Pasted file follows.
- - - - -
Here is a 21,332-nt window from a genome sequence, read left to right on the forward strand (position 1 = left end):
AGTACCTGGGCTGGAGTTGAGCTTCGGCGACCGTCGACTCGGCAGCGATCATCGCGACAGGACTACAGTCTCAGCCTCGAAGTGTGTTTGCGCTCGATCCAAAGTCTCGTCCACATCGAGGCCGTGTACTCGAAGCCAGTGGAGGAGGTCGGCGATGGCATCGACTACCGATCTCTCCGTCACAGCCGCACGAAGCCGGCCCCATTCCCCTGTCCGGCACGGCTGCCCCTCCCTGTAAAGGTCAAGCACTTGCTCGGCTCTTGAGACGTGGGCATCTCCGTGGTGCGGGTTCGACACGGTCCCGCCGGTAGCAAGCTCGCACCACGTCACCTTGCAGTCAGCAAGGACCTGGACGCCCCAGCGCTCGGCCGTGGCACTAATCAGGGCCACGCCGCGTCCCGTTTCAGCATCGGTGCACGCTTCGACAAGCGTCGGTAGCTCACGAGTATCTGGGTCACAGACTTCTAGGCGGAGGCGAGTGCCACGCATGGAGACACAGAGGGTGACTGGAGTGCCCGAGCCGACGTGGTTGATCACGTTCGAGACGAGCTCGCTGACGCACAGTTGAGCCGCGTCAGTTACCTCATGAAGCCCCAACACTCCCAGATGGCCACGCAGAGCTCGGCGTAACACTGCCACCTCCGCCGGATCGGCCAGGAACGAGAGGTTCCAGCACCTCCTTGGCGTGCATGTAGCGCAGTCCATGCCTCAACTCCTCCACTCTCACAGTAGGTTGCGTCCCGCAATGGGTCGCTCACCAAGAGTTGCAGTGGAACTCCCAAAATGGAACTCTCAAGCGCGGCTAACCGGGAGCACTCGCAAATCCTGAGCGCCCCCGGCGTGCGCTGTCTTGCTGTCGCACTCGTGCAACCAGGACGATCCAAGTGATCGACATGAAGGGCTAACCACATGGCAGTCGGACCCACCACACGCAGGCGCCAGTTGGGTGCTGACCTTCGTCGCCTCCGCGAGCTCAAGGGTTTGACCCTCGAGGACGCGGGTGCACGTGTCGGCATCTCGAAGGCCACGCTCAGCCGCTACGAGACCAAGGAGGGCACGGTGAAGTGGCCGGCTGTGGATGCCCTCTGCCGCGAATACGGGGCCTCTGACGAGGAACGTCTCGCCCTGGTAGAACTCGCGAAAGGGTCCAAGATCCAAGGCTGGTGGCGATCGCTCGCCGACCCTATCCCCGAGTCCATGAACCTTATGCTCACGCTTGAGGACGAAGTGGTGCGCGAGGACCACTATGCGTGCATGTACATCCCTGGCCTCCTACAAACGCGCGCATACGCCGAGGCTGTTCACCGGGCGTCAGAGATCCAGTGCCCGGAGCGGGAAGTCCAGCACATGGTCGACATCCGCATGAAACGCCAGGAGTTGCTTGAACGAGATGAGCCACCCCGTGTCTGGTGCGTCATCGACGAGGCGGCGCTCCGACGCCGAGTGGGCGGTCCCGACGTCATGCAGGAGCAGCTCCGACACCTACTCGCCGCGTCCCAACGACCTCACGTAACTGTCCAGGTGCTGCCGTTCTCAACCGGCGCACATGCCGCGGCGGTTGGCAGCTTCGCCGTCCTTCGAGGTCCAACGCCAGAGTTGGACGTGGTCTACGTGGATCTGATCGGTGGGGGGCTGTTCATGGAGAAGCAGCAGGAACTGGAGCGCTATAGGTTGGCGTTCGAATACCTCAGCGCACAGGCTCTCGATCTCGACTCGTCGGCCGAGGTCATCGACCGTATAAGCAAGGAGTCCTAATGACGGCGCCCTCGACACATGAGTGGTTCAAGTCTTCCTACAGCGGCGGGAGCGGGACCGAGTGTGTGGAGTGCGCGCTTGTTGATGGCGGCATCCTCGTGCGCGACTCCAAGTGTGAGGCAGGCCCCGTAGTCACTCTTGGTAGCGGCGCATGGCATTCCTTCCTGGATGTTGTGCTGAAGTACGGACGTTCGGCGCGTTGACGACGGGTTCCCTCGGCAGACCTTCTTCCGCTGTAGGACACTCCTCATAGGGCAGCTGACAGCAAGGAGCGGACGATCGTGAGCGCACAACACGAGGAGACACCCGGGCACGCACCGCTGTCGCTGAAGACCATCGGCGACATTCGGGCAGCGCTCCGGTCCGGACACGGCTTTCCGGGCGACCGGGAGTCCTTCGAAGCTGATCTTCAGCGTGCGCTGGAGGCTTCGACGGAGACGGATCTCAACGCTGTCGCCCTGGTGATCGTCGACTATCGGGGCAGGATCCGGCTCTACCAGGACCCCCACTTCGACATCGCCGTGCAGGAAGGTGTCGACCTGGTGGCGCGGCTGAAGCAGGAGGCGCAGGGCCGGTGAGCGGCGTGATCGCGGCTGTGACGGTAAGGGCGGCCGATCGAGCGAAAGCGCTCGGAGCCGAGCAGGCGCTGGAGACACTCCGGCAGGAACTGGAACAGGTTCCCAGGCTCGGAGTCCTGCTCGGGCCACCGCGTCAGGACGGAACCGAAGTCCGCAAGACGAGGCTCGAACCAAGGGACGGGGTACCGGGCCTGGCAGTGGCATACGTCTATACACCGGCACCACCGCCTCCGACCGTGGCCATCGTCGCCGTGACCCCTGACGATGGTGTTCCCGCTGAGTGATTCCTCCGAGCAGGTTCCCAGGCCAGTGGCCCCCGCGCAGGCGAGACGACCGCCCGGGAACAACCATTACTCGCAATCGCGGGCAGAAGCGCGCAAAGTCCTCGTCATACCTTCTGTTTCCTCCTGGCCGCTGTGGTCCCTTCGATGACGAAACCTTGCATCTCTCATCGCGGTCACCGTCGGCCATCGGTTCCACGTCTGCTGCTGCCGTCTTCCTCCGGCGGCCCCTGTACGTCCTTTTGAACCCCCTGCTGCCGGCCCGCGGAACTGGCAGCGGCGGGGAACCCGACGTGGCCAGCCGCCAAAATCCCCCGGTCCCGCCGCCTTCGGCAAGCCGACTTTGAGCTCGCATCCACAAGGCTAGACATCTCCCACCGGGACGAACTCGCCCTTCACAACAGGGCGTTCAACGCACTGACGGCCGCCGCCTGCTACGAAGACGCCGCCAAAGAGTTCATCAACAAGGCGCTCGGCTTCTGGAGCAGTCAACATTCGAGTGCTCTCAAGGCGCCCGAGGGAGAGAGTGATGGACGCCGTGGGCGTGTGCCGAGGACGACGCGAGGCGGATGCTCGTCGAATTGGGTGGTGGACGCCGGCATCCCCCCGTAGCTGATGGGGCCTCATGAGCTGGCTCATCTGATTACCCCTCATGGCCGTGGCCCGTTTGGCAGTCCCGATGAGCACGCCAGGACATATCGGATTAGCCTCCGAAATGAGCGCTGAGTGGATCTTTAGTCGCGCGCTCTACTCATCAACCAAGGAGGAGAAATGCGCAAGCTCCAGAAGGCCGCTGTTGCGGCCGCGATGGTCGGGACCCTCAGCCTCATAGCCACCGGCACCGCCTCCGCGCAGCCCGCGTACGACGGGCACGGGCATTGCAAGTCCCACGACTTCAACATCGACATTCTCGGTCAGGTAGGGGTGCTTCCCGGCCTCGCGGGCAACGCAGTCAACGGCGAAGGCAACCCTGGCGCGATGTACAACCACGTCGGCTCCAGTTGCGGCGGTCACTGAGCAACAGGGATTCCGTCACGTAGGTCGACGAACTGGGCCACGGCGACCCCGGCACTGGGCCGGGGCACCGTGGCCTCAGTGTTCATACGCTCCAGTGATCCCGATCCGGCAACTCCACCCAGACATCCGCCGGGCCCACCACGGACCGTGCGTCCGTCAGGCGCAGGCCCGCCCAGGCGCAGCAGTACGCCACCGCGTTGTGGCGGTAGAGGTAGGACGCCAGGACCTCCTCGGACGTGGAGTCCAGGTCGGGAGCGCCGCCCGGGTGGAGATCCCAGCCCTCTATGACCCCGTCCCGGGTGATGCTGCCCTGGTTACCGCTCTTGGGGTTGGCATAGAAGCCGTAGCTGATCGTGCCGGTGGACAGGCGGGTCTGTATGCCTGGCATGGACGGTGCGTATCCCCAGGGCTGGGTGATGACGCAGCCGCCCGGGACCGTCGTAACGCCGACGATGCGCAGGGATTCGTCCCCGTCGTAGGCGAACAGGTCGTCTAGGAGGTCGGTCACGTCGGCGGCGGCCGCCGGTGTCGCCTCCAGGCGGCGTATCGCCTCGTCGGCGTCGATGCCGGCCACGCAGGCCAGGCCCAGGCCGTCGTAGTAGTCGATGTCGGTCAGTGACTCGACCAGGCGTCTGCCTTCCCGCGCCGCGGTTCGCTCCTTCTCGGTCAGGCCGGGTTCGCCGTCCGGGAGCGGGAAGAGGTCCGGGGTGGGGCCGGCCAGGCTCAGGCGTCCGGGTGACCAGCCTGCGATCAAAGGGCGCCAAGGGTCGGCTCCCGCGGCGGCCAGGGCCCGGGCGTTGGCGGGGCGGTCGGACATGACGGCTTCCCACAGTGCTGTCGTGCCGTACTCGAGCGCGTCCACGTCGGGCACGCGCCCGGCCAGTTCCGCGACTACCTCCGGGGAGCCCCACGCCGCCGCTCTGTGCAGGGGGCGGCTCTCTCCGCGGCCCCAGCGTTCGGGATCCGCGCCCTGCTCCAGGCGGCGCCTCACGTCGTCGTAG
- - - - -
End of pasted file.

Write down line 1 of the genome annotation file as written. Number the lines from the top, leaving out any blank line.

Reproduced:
Here is a 21,332-nt window from a genome sequence, read left to right on the forward strand (position 1 = left end):